Thursday, December 16, 2010

Chestnut Soup

I love soups. Soup was a regular item on the dinning table when I was young. And I miss drinking soups. Hence, whenever it starts to get cold, especially on snowy days, I will want to have a bowl of soup for dinner.

Red dates, a very common herb used in soups.
But today, the star of this evening's soup is not red dates, but dried Chestnuts (栗子). My mom had sent me a bag of dried chestnuts, and it had been sitting in the fridge for the longest time.

Today is a good day for soups. The sun is hiding behind clouds, and it is going to snow later in the evening. I don't want to do the usual soups. A goggle search brought me to Culinarytonicsoup. I was so excited when I saw this blog! It has a collection of the recipes from the old Fenying's blog! It was difficult to read, as the recipes were not classified. I was lucky to spot the recipe for the Chestnut soup halfway down the page =D

Dried Chestnuts, 栗子 1.5 cups
Dried Lotus Seeds, 莲子 1 packet (about 120g)
Red dates, 红枣 30 pcs
Spareribs/pork 1 pound
Water 2 litres

  • Fill a pot with 2 litres of water.
  • Wash the chestnuts and lotus seeds thoroughly.
  • Note that the chestnuts already have their skins removed.
  • Add the chestnuts and lotus seeds to the pot of water.
  • Bring the water to a boil.
  • Lower heat and let it simmer for about 30 minutes.
  • Turn off heat and let the ingredients soak in the warm water for about an hour or longer. The idea is to soften the chestnuts and lotus seeds so that they cook faster and release their sweetness when cooking with the meat later.
  • Blanch the spareribs in boiling water.
  • Rinse with cold water.
  • Wash the red dates thoroughly. My red dates are really small, so use less if your red dates are bigger.
  • Add the spareribs and red dates into the pot with chestnuts and lotus seeds.
  • Bring the water to a boil.
  • Lower heat and let it simmer for a hour and a half.
  • Add salt to taste if need, and serve the soup warm.

The lotus seeds were all broken up into very small pieces when the soup was cooked. The boys don't like ingredients in their soup. I would usually strain the soup. If the soup is too oily because of the fatty pork, then leave the soup in the fridge after straining it. The oil will solidfy, making it easier to remove when you take the soup out from the fridge much later.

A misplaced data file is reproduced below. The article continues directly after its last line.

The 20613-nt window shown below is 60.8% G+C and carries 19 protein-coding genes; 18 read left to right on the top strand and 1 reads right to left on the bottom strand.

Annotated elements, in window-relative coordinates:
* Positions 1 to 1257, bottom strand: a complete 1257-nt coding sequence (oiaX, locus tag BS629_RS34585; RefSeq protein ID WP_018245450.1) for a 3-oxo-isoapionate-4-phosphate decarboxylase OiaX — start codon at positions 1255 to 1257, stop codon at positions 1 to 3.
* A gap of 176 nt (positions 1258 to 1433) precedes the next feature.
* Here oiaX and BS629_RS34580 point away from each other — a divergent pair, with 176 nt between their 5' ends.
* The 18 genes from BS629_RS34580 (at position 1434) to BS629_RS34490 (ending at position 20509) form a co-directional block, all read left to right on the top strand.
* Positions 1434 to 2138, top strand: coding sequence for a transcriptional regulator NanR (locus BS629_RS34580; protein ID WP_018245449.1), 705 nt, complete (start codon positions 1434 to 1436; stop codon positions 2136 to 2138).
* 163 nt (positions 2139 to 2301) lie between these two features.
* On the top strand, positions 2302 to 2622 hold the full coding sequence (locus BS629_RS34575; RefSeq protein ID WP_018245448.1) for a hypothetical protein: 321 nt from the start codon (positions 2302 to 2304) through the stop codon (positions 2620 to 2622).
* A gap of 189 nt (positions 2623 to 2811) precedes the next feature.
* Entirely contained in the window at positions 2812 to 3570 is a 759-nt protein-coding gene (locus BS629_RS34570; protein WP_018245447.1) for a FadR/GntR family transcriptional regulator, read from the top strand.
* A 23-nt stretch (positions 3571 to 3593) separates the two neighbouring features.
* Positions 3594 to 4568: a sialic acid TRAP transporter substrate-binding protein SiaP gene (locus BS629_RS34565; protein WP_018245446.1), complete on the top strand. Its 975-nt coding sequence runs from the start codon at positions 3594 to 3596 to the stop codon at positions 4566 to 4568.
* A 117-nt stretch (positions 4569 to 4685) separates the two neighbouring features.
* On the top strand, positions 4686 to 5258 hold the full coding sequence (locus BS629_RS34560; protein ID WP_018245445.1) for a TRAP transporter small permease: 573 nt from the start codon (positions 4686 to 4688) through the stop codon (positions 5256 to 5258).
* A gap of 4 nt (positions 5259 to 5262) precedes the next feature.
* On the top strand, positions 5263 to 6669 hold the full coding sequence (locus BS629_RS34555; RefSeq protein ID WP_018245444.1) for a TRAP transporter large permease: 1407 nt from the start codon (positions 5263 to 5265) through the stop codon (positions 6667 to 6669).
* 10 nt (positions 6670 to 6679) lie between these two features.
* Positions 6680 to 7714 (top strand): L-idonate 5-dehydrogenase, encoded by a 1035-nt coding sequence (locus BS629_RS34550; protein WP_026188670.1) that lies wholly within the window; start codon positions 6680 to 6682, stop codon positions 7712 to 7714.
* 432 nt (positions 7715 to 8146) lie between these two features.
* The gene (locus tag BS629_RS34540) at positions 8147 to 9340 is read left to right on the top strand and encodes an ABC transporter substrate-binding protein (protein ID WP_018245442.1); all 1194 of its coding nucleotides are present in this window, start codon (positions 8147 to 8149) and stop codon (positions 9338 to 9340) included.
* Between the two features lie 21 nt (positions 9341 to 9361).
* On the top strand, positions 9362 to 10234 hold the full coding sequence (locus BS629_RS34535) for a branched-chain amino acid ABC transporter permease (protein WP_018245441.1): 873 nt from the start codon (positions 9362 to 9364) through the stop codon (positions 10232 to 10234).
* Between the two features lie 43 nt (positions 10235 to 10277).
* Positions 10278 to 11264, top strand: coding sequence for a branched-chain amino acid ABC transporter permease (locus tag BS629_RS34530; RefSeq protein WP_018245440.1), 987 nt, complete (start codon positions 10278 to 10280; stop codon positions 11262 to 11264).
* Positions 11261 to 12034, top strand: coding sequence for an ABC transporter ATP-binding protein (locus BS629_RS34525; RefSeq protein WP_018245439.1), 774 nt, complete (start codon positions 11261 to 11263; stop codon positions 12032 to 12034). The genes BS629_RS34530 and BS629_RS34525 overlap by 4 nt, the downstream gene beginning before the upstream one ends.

I used 2 litres of water instead of the usual 1.2 litres. Actually, I started with 1.2 litres of water. But as the dried chestnuts and lotus seeds boiled in the water, I realised they absorbed quite a bit of water in order to soften. After adding the spareribs, and cooking for a while, I decided to take the risk of adding more water. When you are cooking soups, it is not advisable to add water midway while cooking as it dilutes the soup. I was glad I took the risk. The extra water added covered the spareribs, and the soup still turned out very sweet when cooked! I didn't need to add any salt to the soup. However, after straining the soup, I felt that it was a waste to throw away the chestnuts and lotus seeds. They tasted sweet! The strained soup was sitting in one small pot with the meat, while the chestnuts, lotus seeds and red dates lonely sat in the large empty soup pot. Hence, I added water to the chestnuts, lotus seeds and red dates left in the pot. Brought the pot of extra water to a boil and let it simmer for another half an hour.

The second pot is now cooking over the stove, and if it is sweet after an hour of simmering, I will probably add it to the small pot of strained soup.

Lesson learnt when dealing with chestnuts ... add more water! Can't really say how much water to add, as it really depends on how many chestnuts you have in the pot. I had both chestnuts and lotus seeds, so I would need more water when cooking this soup.

The next time I cook this, I will probably use just 1 cup of chestnuts. Will skip the lotus seeds if I don't have any. And, use 2 litres of water.

This soup is not the clear type of soup. It's a little milky. If you dislike milky soup, then this is not your kind of soup. My boys don't really fancy milky-looking soup. Let's hope they will still drink it since it's sweet =)

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